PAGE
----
Of the 43 companies that pre-qualified for the California tender, only seven were active bidders. Their names have not yet been released by the Bureau of Ocean Energy Management, which oversaw the event.
In the New York Bight auction, 15 out of 25 pre-qualified companies participated. New York Bight’s astronomical bid prices, higher than any US offshore energy auction ever, including oil and gas.
At issue for floating projects in deep water is the high cost of the length of the cables to tether the turbines to the seabed, the difficulty of “dynamic” array cables at such depths because the water pressure is greater, and that the cables must weather the currents, and the high cost of substations.
The auction may also have been overshadowed by general macroeconomic conditions – high inflation and supply chain bottlenecks. Some companies might have a higher appetite for risk, assuming that conditions might be better by the time they take a final investment decision. Others are less optimistic, said Jean-Michel, and may have bid less aggressively or not participated.
No legal backing
Another factor is that California’s offshore wind target is not legally binding, whereas the goals are firm in north-eastern states near where there have previously been offshore auctions, such as New York, New Jersey, Massachusetts, Rhode Island and Connecticut.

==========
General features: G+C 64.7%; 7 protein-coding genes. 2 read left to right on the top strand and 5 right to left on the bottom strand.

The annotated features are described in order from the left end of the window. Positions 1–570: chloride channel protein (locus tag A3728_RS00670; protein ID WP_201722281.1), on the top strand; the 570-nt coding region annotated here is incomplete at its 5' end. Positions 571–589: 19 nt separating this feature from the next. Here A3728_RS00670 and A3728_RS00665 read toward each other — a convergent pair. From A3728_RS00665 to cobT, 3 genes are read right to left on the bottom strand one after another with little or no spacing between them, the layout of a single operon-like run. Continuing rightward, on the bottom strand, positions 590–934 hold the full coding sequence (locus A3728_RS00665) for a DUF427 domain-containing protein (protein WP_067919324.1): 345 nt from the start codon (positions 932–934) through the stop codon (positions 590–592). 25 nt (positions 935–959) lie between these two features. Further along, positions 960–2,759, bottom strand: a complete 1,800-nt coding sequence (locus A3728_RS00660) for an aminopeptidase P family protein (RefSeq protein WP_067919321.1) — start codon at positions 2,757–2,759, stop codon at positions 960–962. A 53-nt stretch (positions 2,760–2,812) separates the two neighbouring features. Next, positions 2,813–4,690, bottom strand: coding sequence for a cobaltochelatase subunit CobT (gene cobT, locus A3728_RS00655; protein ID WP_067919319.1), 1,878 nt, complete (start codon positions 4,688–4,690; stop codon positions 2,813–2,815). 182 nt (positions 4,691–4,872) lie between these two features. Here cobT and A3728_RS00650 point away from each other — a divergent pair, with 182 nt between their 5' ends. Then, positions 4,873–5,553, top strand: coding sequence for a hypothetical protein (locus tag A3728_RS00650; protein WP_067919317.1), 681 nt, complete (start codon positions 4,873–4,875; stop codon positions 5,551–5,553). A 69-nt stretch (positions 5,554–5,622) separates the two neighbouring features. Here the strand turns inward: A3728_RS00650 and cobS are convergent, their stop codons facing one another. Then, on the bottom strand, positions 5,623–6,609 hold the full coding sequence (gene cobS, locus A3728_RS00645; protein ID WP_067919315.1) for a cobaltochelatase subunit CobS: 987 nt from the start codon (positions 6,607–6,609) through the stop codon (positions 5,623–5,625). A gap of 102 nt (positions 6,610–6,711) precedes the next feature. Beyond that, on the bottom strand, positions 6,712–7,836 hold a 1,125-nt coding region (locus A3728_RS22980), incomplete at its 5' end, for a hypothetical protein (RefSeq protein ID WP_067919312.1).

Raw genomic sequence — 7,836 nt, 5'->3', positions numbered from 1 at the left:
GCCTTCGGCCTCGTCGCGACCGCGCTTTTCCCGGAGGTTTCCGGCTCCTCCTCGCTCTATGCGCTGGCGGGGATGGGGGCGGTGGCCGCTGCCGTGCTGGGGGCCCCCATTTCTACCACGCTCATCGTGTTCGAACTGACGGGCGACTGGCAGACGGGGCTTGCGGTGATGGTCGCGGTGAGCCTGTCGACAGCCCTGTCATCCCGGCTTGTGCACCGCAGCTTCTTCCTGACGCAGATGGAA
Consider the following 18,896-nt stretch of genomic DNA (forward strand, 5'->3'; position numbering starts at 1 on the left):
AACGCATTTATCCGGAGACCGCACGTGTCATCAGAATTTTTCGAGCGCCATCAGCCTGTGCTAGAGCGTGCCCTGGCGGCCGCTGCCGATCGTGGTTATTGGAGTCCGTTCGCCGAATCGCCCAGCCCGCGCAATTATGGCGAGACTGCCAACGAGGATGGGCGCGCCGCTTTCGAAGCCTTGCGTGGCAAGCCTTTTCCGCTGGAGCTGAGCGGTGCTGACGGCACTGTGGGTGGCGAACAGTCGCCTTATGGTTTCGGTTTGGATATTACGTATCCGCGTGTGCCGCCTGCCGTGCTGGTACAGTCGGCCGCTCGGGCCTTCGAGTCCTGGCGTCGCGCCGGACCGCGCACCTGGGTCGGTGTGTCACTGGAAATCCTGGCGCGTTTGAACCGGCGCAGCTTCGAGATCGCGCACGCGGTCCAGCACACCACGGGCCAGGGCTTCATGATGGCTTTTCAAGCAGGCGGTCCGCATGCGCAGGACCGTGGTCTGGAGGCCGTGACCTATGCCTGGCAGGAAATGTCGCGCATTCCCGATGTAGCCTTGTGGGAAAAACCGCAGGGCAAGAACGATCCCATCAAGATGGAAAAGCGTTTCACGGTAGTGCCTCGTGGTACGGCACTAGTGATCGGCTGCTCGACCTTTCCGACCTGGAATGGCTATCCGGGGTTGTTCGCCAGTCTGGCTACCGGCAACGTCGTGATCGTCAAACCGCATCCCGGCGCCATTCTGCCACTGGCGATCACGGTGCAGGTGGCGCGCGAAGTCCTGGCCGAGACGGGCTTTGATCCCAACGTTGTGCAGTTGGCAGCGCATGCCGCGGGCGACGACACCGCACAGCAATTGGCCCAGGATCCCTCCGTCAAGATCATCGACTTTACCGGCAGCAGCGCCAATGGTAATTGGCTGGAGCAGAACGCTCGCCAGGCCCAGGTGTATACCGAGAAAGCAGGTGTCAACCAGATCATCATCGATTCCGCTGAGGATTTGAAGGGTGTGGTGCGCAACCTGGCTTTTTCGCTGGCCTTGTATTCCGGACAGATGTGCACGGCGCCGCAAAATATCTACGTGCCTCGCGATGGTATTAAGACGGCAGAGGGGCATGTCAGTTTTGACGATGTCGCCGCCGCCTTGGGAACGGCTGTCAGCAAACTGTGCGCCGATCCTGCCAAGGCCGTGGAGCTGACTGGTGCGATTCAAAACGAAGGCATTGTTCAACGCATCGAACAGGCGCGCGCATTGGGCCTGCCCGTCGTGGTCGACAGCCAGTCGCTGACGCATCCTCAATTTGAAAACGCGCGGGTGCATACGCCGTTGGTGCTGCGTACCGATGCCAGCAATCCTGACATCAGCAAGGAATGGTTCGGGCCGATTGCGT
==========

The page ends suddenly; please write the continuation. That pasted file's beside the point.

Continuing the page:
Offtakes will not be difficult to obtain, said Barla. Corporate buyers – such as Big Tech firms – will readily buy the clean energy if wind farms are developed, he said, citing west coast names such as Google, Apple, Facebook and Amazon. He noted that California is one of the largest economies in the world.
Lack of framework
But there is a hurdle, pointed out Jean-Michel: “There’s no clear regulatory framework or procurement structure” for offshore wind in California.
She added that there is no intermediary for power purchase agreements, such as the New York State Research and Development Authority (Nyserda). Nor is there a structure for offshore wind renewable energy certificates, (Orecs), such as in New Jersey or Maryland.
Morro Bay may have well-developed transmission, because of the nearby 2.2GW Diablo Canyon nuclear power station. The plant is due to come offline in 2030. But Humboldt, about 436km north of the population centre of San Francisco and about 658km south of Portland in Oregon, has far less access.
The supply chain for offshore wind remains undeveloped, even on the US East Coast, where only 42MW of offshore wind has so far been built, all of it fixed-bottom. But projects in the region are steadily being announced.
California has no supply chain, as yet, though in the auction developers were able to increase the value of their bid by committing to training a local workforce or by factoring in “community benefits”.
A 20% credit was available for developers that committed money to support workforce training programmes for the floating offshore wind industry. This credit will result in more than $117 million in investments, the interior department said after the auction was concluded.
And a 10% credit was available if a developer signed a community benefit agreement – which is a legal agreement including commitments from the developer – with local communities, stakeholders such as ocean users or tribes.
Winning bidders have the sole right to develop a commercial wind project in the tract they competed for, but they are not obliged to develop them.